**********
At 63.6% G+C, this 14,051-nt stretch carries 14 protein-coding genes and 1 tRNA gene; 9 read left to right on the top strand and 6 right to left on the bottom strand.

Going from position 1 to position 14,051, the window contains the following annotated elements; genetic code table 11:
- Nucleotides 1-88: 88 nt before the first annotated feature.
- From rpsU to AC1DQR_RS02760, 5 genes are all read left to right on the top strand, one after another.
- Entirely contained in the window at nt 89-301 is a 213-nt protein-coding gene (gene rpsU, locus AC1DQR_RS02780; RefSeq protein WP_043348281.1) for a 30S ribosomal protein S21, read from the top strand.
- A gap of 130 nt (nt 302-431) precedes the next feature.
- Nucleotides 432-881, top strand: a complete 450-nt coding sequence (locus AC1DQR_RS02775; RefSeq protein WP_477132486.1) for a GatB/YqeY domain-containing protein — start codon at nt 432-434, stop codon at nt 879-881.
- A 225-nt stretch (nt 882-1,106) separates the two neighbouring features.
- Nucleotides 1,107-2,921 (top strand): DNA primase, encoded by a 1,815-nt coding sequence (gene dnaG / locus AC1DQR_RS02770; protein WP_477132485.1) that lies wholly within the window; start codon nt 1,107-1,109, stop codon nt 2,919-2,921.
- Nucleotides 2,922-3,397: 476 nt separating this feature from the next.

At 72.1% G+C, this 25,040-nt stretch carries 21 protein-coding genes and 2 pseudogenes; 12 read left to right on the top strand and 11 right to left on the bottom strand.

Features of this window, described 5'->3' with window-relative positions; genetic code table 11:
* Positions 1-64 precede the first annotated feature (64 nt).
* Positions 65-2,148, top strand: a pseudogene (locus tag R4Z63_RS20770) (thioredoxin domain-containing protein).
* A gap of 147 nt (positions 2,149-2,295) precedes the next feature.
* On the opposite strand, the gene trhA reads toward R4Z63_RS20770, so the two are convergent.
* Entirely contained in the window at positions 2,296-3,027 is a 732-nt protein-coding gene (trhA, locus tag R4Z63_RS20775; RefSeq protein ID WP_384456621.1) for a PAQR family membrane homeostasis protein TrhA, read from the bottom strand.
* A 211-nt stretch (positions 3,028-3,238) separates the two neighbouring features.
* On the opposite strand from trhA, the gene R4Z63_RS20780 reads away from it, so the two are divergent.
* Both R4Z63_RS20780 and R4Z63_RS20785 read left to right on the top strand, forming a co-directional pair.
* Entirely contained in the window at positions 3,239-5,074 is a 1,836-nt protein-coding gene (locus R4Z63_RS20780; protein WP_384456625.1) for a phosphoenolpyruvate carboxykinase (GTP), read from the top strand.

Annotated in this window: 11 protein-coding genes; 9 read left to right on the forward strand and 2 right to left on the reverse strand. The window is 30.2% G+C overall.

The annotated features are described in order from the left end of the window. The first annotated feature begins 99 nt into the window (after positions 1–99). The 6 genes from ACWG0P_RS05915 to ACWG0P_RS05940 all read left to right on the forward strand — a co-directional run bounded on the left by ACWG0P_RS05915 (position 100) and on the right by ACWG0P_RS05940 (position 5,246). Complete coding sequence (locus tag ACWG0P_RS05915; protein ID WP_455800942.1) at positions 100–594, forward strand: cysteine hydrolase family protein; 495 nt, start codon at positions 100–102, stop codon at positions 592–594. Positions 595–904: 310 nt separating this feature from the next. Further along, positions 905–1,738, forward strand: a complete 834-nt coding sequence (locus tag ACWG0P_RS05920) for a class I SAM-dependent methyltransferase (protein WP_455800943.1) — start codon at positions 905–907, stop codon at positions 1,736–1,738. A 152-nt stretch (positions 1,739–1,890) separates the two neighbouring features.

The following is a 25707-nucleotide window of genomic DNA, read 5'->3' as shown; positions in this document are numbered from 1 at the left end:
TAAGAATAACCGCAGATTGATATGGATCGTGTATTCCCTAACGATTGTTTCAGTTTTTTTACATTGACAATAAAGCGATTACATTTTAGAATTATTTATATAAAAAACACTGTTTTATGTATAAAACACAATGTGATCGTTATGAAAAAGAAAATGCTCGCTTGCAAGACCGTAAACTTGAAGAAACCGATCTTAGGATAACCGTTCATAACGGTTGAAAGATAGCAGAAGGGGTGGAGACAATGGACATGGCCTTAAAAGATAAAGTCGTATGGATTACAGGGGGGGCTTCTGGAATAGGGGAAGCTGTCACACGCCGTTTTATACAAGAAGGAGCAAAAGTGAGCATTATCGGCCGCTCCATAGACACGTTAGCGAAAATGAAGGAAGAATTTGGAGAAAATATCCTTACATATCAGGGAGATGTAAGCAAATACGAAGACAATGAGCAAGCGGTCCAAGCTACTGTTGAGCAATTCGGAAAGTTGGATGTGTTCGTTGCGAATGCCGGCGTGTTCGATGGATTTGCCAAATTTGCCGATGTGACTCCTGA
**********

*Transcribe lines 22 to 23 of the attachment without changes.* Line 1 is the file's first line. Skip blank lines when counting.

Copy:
Annotated in this window: 11 protein-coding genes; 9 read left to right on the forward strand and 2 right to left on the reverse strand. The window is 30.2% G+C overall.

The annotated features are described in order from the left end of the window. The first annotated feature begins 99 nt into the window (after positions 1–99). The 6 genes from ACWG0P_RS05915 to ACWG0P_RS05940 all read left to right on the forward strand — a co-directional run bounded on the left by ACWG0P_RS05915 (position 100) and on the right by ACWG0P_RS05940 (position 5,246). Complete coding sequence (locus tag ACWG0P_RS05915; protein ID WP_455800942.1) at positions 100–594, forward strand: cysteine hydrolase family protein; 495 nt, start codon at positions 100–102, stop codon at positions 592–594. Positions 595–904: 310 nt separating this feature from the next. Further along, positions 905–1,738, forward strand: a complete 834-nt coding sequence (locus tag ACWG0P_RS05920) for a class I SAM-dependent methyltransferase (protein WP_455800943.1) — start codon at positions 905–907, stop codon at positions 1,736–1,738. A 152-nt stretch (positions 1,739–1,890) separates the two neighbouring features.